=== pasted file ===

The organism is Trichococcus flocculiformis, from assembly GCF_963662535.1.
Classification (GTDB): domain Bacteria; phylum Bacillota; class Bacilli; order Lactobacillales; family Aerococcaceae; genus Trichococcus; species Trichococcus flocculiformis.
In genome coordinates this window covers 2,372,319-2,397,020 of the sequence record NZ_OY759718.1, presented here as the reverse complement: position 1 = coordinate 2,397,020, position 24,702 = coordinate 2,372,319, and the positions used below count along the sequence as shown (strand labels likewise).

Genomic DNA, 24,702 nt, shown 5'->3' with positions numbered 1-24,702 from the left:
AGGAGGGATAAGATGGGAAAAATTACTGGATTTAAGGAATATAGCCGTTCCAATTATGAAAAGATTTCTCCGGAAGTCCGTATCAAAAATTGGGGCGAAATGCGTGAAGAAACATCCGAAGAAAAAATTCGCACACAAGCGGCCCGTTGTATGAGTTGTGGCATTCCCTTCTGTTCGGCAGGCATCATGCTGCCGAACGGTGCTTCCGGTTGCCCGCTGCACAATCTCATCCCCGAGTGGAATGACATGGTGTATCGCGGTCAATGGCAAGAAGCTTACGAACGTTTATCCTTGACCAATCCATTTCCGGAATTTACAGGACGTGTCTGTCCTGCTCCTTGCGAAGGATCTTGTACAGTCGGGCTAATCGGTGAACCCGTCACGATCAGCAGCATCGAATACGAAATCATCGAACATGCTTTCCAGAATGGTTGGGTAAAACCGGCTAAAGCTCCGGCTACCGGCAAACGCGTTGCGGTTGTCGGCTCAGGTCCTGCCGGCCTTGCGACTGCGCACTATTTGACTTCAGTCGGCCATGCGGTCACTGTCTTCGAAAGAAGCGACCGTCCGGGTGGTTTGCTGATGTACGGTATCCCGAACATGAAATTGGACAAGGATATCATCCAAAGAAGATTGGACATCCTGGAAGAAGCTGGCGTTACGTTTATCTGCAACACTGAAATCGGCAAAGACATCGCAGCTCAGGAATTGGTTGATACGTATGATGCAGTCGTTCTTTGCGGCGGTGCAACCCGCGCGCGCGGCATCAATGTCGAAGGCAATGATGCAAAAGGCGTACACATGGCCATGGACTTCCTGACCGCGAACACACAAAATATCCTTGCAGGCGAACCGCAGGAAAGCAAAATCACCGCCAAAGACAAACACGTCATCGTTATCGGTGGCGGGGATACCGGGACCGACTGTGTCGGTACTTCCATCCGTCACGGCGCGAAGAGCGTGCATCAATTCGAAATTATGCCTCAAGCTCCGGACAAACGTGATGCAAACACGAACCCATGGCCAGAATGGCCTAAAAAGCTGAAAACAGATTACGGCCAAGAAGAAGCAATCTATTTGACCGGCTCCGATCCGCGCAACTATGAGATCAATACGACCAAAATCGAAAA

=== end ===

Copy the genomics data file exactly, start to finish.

The organism is Trichococcus flocculiformis, from assembly GCF_963662535.1.
Classification (GTDB): domain Bacteria; phylum Bacillota; class Bacilli; order Lactobacillales; family Aerococcaceae; genus Trichococcus; species Trichococcus flocculiformis.
In genome coordinates this window covers 2,372,319-2,397,020 of the sequence record NZ_OY759718.1, presented here as the reverse complement: position 1 = coordinate 2,397,020, position 24,702 = coordinate 2,372,319, and the positions used below count along the sequence as shown (strand labels likewise).

Genomic DNA, 24,702 nt, shown 5'->3' with positions numbered 1-24,702 from the left:
AGGAGGGATAAGATGGGAAAAATTACTGGATTTAAGGAATATAGCCGTTCCAATTATGAAAAGATTTCTCCGGAAGTCCGTATCAAAAATTGGGGCGAAATGCGTGAAGAAACATCCGAAGAAAAAATTCGCACACAAGCGGCCCGTTGTATGAGTTGTGGCATTCCCTTCTGTTCGGCAGGCATCATGCTGCCGAACGGTGCTTCCGGTTGCCCGCTGCACAATCTCATCCCCGAGTGGAATGACATGGTGTATCGCGGTCAATGGCAAGAAGCTTACGAACGTTTATCCTTGACCAATCCATTTCCGGAATTTACAGGACGTGTCTGTCCTGCTCCTTGCGAAGGATCTTGTACAGTCGGGCTAATCGGTGAACCCGTCACGATCAGCAGCATCGAATACGAAATCATCGAACATGCTTTCCAGAATGGTTGGGTAAAACCGGCTAAAGCTCCGGCTACCGGCAAACGCGTTGCGGTTGTCGGCTCAGGTCCTGCCGGCCTTGCGACTGCGCACTATTTGACTTCAGTCGGCCATGCGGTCACTGTCTTCGAAAGAAGCGACCGTCCGGGTGGTTTGCTGATGTACGGTATCCCGAACATGAAATTGGACAAGGATATCATCCAAAGAAGATTGGACATCCTGGAAGAAGCTGGCGTTACGTTTATCTGCAACACTGAAATCGGCAAAGACATCGCAGCTCAGGAATTGGTTGATACGTATGATGCAGTCGTTCTTTGCGGCGGTGCAACCCGCGCGCGCGGCATCAATGTCGAAGGCAATGATGCAAAAGGCGTACACATGGCCATGGACTTCCTGACCGCGAACACACAAAATATCCTTGCAGGCGAACCGCAGGAAAGCAAAATCACCGCCAAAGACAAACACGTCATCGTTATCGGTGGCGGGGATACCGGGACCGACTGTGTCGGTACTTCCATCCGTCACGGCGCGAAGAGCGTGCATCAATTCGAAATTATGCCTCAAGCTCCGGACAAACGTGATGCAAACACGAACCCATGGCCAGAATGGCCTAAAAAGCTGAAAACAGATTACGGCCAAGAAGAAGCAATCTATTTGACCGGCTCCGATCCGCGCAACTATGAGATCAATACGACCAAAATCGAAAA